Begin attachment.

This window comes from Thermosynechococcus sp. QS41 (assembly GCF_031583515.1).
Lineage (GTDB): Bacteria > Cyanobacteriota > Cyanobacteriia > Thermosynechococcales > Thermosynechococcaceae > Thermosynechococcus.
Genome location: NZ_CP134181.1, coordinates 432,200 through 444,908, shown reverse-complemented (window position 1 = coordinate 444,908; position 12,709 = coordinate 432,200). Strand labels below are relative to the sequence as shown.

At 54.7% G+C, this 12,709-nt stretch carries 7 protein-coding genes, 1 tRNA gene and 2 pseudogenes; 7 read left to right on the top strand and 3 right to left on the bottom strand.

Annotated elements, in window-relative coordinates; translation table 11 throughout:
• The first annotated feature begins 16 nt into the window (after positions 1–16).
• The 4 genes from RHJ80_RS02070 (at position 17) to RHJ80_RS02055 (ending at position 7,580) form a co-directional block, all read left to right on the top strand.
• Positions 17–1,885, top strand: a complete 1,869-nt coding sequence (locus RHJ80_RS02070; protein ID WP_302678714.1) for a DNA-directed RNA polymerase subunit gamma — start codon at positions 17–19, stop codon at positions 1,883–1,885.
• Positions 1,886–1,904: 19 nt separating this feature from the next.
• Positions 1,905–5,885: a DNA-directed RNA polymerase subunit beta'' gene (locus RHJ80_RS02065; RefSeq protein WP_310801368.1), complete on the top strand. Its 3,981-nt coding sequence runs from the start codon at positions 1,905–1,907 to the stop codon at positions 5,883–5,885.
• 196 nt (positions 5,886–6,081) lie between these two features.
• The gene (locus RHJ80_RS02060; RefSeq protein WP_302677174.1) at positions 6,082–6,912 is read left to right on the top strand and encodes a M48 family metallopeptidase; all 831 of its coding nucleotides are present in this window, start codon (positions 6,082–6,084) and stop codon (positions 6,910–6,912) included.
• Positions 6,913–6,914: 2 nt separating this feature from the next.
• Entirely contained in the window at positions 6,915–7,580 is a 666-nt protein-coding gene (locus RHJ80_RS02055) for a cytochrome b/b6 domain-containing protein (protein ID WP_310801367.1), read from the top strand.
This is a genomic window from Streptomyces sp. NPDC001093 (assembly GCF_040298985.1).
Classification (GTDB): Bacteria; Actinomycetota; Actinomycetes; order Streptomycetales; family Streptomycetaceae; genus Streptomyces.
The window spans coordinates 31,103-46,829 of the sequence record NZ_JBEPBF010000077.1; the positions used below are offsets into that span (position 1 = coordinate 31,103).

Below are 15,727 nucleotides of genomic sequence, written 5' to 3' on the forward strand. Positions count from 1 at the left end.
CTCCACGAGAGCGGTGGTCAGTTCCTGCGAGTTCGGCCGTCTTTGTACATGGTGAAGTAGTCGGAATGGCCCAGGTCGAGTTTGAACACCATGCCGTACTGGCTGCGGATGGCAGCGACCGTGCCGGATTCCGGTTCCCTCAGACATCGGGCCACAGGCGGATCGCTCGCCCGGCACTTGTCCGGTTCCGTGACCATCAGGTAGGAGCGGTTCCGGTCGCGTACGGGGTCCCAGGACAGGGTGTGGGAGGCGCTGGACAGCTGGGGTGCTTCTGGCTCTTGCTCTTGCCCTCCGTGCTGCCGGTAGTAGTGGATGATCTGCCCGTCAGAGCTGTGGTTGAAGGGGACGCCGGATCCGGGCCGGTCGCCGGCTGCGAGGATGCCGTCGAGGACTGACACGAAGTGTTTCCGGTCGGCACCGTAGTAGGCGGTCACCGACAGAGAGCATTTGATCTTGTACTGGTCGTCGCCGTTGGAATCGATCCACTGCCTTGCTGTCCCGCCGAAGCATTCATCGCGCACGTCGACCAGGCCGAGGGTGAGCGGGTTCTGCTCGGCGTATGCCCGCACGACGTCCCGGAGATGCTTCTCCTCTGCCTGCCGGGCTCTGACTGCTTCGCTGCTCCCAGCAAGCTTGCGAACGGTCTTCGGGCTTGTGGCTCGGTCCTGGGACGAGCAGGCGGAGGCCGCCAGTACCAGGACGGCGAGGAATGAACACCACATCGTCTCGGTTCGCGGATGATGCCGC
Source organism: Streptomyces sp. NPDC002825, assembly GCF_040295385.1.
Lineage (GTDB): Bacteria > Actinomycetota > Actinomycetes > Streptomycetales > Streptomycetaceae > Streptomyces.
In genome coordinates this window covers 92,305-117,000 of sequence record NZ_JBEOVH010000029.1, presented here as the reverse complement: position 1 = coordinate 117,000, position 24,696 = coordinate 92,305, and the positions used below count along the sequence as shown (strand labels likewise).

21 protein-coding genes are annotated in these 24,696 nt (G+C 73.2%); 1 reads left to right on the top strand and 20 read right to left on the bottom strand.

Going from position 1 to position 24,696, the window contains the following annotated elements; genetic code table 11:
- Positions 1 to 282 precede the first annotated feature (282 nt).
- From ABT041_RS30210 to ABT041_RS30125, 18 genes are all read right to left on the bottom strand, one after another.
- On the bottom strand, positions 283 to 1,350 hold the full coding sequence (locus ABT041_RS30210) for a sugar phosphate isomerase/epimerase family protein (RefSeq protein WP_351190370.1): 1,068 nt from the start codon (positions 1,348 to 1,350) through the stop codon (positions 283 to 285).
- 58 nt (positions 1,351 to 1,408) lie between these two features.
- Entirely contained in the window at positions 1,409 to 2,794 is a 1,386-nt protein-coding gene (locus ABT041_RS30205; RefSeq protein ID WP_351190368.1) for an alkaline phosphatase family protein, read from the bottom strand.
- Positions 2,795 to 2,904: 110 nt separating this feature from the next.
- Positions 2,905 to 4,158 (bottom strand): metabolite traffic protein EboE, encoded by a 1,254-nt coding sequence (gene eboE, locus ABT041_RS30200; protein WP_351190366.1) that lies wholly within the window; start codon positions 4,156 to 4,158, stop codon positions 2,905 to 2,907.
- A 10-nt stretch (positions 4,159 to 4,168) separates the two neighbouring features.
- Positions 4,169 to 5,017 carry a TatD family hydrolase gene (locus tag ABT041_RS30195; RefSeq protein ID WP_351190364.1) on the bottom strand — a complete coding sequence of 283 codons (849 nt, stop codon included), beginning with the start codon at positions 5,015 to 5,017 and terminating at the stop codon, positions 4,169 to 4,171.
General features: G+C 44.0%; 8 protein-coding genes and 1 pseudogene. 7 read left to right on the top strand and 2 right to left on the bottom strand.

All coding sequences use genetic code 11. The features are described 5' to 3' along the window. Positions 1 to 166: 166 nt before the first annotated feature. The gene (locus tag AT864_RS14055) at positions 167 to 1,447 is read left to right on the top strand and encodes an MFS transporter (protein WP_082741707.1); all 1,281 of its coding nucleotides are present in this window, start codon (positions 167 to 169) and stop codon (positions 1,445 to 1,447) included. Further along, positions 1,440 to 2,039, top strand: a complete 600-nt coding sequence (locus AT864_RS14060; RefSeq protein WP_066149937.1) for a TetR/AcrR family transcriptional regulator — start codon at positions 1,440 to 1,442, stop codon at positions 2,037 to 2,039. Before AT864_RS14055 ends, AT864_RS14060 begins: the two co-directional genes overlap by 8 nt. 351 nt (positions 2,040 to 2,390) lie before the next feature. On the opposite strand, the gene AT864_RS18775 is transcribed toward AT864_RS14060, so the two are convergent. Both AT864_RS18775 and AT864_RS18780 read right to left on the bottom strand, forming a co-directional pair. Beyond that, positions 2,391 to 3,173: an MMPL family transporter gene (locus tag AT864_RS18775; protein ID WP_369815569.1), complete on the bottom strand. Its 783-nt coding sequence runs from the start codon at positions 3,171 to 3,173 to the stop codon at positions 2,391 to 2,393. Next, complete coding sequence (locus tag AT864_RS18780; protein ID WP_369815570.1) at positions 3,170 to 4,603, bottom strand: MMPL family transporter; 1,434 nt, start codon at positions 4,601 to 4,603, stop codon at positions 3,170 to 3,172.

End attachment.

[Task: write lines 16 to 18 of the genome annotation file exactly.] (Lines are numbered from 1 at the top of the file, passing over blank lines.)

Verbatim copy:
Classification (GTDB): Bacteria; Actinomycetota; Actinomycetes; order Streptomycetales; family Streptomycetaceae; genus Streptomyces.
The window spans coordinates 31,103-46,829 of the sequence record NZ_JBEPBF010000077.1; the positions used below are offsets into that span (position 1 = coordinate 31,103).

Below are 15,727 nucleotides of genomic sequence, written 5' to 3' on the forward strand. Positions count from 1 at the left end.